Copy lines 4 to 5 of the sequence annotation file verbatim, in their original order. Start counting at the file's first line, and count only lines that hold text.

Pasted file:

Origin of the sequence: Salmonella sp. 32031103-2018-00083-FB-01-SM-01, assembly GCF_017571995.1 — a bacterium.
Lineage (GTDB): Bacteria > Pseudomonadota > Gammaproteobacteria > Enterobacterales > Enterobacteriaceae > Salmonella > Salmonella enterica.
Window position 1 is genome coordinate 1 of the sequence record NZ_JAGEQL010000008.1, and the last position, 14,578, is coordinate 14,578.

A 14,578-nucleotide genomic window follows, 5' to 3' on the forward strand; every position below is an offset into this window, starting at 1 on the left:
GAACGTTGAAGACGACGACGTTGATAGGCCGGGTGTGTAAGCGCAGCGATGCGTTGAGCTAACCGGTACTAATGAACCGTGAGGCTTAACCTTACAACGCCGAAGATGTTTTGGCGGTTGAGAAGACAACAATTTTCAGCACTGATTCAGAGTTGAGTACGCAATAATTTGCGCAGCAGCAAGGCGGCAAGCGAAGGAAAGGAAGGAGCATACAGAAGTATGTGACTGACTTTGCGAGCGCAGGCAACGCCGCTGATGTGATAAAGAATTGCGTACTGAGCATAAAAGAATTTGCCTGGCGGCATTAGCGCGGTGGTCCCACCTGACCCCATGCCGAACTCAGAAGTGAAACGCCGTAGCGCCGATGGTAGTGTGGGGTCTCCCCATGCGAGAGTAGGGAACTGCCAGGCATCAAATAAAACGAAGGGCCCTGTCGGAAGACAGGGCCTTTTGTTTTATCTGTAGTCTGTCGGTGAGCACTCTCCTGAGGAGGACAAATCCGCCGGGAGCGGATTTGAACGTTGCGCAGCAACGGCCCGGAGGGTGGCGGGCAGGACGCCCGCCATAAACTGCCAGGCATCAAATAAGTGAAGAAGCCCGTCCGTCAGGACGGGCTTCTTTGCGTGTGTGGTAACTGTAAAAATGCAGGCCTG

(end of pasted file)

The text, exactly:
A 14,578-nucleotide genomic window follows, 5' to 3' on the forward strand; every position below is an offset into this window, starting at 1 on the left:
GAACGTTGAAGACGACGACGTTGATAGGCCGGGTGTGTAAGCGCAGCGATGCGTTGAGCTAACCGGTACTAATGAACCGTGAGGCTTAACCTTACAACGCCGAAGATGTTTTGGCGGTTGAGAAGACAACAATTTTCAGCACTGATTCAGAGTTGAGTACGCAATAATTTGCGCAGCAGCAAGGCGGCAAGCGAAGGAAAGGAAGGAGCATACAGAAGTATGTGACTGACTTTGCGAGCGCAGGCAACGCCGCTGATGTGATAAAGAATTGCGTACTGAGCATAAAAGAATTTGCCTGGCGGCATTAGCGCGGTGGTCCCACCTGACCCCATGCCGAACTCAGAAGTGAAACGCCGTAGCGCCGATGGTAGTGTGGGGTCTCCCCATGCGAGAGTAGGGAACTGCCAGGCATCAAATAAAACGAAGGGCCCTGTCGGAAGACAGGGCCTTTTGTTTTATCTGTAGTCTGTCGGTGAGCACTCTCCTGAGGAGGACAAATCCGCCGGGAGCGGATTTGAACGTTGCGCAGCAACGGCCCGGAGGGTGGCGGGCAGGACGCCCGCCATAAACTGCCAGGCATCAAATAAGTGAAGAAGCCCGTCCGTCAGGACGGGCTTCTTTGCGTGTGTGGTAACTGTAAAAATGCAGGCCTG